Why Are Liz Cheney’s Neocon Allies Pretending Her Problems Are About Trump?

Why Are Liz Cheney’s Neocon Allies Pretending Her Problems Are About Trump?

Liz Cheney didn't get ambushed over Trump. She donated to a fellow member's primary opponent, and people got mad.

House Republican Conference Chair Liz Cheney came under fire from members of her party this week, but if you listen to her neoconservative ideological allies, it’s for reasons totally divorced from the truth.

On Friday, The Dispatch’s Steve Hayes, appearing on Fox News’ “Special Report,” made Rep. Cheney his “winner of the week” for fending off her critics, claiming she “stood down an ambush from fellow Republicans who claimed she was insufficiently loyal to President Trump.” This follows comments earlier this week from Commentary’s Noah Rothman, who framed the issue similarly on the magazine’s daily podcast and described it as a preview of post-2020 recriminations among Republicans about the future of the party post-Trump.

Both neoconservative commentators seem to be operating under an utterly fictional frame of what was going on in the criticism of Cheney, who has become a target of widespread criticism from both conservative and moderate members for reasons having nothing to do with her ideology.

While Hayes and Rothman frame the irritation that bubbled over in this week’s Republican Conference meeting as driven by President Trump, in fact, Cheney likely thought she was expressing loyalty to the president when, following antagonistic tweets in March about fellow Republican Rep. Thomas Massie from Trump, she donated the maximum amount to Massie’s opponent, Todd McMurtry.

The donations — also made by Republican Rep. Mike Turner and the Republican Jewish Coalition — ultimately backfired when racist comments from McMurtry were publicized, leading the members to ask for their donations to be returned. Rep. Matt Gaetz and others openly criticized the move at the time.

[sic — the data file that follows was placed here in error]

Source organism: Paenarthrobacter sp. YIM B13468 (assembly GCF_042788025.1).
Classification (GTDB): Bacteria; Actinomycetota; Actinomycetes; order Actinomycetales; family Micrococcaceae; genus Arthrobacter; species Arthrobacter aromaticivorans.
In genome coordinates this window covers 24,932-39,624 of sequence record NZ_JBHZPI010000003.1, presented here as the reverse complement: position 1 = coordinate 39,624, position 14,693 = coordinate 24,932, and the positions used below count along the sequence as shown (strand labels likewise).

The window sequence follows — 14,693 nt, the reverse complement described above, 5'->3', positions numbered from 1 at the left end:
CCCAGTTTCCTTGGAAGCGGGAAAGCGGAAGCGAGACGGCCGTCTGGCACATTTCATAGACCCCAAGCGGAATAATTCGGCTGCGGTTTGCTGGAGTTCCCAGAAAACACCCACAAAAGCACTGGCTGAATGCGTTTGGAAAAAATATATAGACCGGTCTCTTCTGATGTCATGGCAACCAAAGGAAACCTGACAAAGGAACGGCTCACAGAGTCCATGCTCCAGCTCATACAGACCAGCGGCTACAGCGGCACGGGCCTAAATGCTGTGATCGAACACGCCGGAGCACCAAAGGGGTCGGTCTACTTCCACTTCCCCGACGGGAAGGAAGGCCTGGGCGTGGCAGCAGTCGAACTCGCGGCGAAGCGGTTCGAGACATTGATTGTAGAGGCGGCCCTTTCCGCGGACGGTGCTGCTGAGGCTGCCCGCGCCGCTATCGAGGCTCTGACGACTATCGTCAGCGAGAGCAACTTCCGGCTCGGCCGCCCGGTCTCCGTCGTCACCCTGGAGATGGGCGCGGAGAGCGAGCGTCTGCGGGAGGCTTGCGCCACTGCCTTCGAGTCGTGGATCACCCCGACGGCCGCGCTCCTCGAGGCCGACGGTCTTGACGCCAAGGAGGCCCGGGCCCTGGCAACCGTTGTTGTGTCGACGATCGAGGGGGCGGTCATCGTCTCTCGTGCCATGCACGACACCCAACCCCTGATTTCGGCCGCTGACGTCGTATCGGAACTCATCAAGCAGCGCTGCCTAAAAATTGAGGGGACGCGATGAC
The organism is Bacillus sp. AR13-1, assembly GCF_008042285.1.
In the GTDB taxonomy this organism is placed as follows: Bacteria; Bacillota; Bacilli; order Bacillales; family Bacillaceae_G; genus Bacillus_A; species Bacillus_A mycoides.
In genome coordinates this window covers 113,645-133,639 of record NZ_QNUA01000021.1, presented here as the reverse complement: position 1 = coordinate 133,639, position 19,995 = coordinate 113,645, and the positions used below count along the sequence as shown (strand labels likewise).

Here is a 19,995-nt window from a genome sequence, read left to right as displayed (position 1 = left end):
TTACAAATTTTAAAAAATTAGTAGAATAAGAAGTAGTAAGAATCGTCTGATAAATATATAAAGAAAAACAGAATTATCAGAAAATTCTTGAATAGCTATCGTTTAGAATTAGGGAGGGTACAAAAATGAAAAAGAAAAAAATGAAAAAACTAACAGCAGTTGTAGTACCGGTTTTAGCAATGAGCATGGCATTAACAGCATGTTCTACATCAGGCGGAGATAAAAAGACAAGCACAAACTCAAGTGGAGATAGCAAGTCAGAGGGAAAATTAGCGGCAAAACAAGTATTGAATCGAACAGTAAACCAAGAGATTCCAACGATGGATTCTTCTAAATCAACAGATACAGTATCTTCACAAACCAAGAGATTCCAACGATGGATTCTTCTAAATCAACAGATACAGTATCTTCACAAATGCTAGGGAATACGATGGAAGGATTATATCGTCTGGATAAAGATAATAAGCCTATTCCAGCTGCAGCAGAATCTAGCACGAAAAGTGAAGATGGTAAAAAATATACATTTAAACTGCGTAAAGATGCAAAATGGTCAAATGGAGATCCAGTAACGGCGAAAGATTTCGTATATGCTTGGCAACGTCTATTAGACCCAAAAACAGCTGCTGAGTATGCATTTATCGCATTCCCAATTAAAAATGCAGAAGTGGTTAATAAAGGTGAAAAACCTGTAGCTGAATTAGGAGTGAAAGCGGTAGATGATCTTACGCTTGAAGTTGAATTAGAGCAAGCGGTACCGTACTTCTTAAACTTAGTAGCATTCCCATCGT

In Washington, Massie is viewed as an affable eccentric and an anti-war libertarian who lives off the grid. But he is also known as a particularly effective politician who matches up well with his Kentucky district. He won his primary in June with 81 percent of the primary vote.

This week’s Republican Conference meeting was the first to be held in-person in months, following meetings that required members to call in and get in a teleconference queue. This meant it was also the first meeting where any member could stand at a microphone and bring up Cheney’s very public violation of long-held understandings about donations and support from party leadership to the primary opponents of their fellow elected members.

When Gaetz brought up the issue in the Conference meeting, it quickly led to a contentious battle that looped in an increasing number of members — driven by Cheney’s dismissal of their complaints, and particularly her decision to call Massie a “special case”:

Cheney initially dismissed Gaetz’s remarks on Tuesday, noting it was not a political conference meeting, but quipped that she was “looking forward to your documentary,” referring to Gaetz’s upcoming HBO documentary “The Swamp,” according to sources.

Gaetz then said he deserved an answer, before House Minority Leader Kevin McCarthy (R-Calif.) intervened.

“McCarthy stepped in to conduct a separate meeting among the aggrieved parties and Liz to discuss issues,” one GOP lawmaker told The Hill. “McCarthy tried to defuse it and tell folks he would schedule a separate meeting.” …

Massie, who was next in line to speak at the microphone during Tuesday’s meeting, immediately went after Cheney for initially supporting his primary challenger. Cheney told Massie — who has butted heads with Cheney on a number of policy issues — that he was a “special case” and that his “problem was with the president, not me.”

Massie then shot back that his problem was with her, not President Trump.

Once the snarky “special case” language was used by Cheney, it ramped up tension dramatically. Members on both ideological ends of the Republican Conference are very conscious of the idea that they, too, could be considered a “special case” in the future. While it’s true that members raised ideological stances by Cheney as problematic for their election efforts, that was neither the inciting event nor the point of their complaints, which focused far more on inter-party rules, on having each others’ back and decorum of donations to primary opponents, not about her political positions on Afghanistan.

What this incident reveals about Cheney is not an ideological dispute, but a political failure in keeping with her earlier very abbreviated run for Senate and her foolish donation to a problematic challenger. Ensuring both conservatives and moderates within the Republican Conference believe their leaders hear their concerns is key.

While her neoconservative allies might defend Cheney out of loyalty, they’d be wiser to find more politically astute vehicles for their ideology if they hope to make a comeback in the future.

Ben Domenech is the publisher of The Federalist. Sign up for a free trial of his daily newsletter, The Transom.
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